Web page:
Re: Identity

Sun, 22 Nov 1998 18:58:11 +0100

These universalist theories of consciousness always seem to have the property that our livers should be conscious. They are pinched off from the rest of the universe just like our brains; they receive data about the state of the external world as our brains do (in the case of the liver, via chemicals in the blood); they even have a sort of model of the outside world in the sense that they try to maintain an equilibrium that is appropriate for current conditions.

If we explain consciousness by saying that the universe is somehow conscious, and the brain is just a pinched off piece, then we have a hard time explaining why all the other pinched off pieces aren't conscious.

David Chalmers proposes a similar theory. He suggests that the universe is filled with what he calls "proto-consciousness", every atom and particle imbued with a little bit of this mysterious stuff. Only when it is combined together in the proper way does it form consciousness as we know it. All we have to do now, he says, is to discover the laws which control when and how proto-consciousness combines to form true consciousness.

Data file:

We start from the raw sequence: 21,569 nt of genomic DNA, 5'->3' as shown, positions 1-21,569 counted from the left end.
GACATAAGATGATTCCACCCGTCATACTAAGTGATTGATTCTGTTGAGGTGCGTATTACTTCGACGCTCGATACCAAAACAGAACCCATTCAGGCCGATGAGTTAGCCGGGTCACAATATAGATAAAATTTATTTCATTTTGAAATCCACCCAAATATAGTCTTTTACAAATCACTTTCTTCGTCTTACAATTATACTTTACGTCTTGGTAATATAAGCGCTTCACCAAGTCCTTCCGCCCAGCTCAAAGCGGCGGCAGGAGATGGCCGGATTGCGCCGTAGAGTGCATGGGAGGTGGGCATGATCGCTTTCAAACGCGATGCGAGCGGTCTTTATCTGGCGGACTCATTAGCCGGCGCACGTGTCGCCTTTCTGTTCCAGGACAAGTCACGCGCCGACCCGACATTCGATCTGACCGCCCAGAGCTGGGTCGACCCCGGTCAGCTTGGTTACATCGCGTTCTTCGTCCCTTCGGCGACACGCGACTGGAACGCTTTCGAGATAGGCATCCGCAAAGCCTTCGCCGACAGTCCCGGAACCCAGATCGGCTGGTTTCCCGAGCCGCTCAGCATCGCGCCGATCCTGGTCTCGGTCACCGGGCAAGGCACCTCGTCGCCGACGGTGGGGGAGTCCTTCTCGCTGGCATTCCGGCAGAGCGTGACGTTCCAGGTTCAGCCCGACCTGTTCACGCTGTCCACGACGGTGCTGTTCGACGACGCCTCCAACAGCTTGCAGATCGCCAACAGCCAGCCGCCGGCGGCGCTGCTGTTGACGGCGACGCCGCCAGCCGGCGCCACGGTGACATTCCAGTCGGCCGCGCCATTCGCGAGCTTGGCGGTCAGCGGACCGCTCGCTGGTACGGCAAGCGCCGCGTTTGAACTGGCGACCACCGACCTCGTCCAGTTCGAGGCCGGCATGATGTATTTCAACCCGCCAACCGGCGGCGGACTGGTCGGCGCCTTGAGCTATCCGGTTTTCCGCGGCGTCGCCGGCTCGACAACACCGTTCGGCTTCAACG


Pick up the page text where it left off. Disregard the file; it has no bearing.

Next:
Personally I think he's just trying to sugar-coat an unpalatable theory. We can't be sure that livers and baseball's *aren't* conscious. For all we know, they could have a merry internal life, full of laughter and love. But still the idea seems ridiculous. By saying that they're not conscious, they're just "proto-conscious" (and not defining what that means), Chalmers hopes to escape derision. But there's no more reason to believe that they are proto-conscious than that they are conscious. It's really the same idea, just dressed up nicer.